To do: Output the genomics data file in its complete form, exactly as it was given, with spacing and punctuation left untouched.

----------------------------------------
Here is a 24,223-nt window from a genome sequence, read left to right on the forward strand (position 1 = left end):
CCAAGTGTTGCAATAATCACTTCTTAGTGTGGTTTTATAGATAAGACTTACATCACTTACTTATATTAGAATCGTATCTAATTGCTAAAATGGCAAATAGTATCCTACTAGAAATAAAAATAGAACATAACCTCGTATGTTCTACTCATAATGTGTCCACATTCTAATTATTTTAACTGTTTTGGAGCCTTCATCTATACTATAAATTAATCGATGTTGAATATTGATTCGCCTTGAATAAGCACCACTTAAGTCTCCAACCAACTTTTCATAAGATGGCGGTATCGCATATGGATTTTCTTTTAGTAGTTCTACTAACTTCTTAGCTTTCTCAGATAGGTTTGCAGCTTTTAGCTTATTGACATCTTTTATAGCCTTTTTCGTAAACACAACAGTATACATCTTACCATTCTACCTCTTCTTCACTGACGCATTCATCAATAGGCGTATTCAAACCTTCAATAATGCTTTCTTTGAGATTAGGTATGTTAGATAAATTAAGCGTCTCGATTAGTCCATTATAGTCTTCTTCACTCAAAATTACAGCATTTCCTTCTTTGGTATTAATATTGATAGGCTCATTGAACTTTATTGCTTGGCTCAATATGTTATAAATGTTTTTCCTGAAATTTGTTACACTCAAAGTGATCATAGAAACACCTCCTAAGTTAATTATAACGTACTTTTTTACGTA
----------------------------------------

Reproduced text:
Here is a 24,223-nt window from a genome sequence, read left to right on the forward strand (position 1 = left end):
CCAAGTGTTGCAATAATCACTTCTTAGTGTGGTTTTATAGATAAGACTTACATCACTTACTTATATTAGAATCGTATCTAATTGCTAAAATGGCAAATAGTATCCTACTAGAAATAAAAATAGAACATAACCTCGTATGTTCTACTCATAATGTGTCCACATTCTAATTATTTTAACTGTTTTGGAGCCTTCATCTATACTATAAATTAATCGATGTTGAATATTGATTCGCCTTGAATAAGCACCACTTAAGTCTCCAACCAACTTTTCATAAGATGGCGGTATCGCATATGGATTTTCTTTTAGTAGTTCTACTAACTTCTTAGCTTTCTCAGATAGGTTTGCAGCTTTTAGCTTATTGACATCTTTTATAGCCTTTTTCGTAAACACAACAGTATACATCTTACCATTCTACCTCTTCTTCACTGACGCATTCATCAATAGGCGTATTCAAACCTTCAATAATGCTTTCTTTGAGATTAGGTATGTTAGATAAATTAAGCGTCTCGATTAGTCCATTATAGTCTTCTTCACTCAAAATTACAGCATTTCCTTCTTTGGTATTAATATTGATAGGCTCATTGAACTTTATTGCTTGGCTCAATATGTTATAAATGTTTTTCCTGAAATTTGTTACACTCAAAGTGATCATAGAAACACCTCCTAAGTTAATTATAACGTACTTTTTTACGTA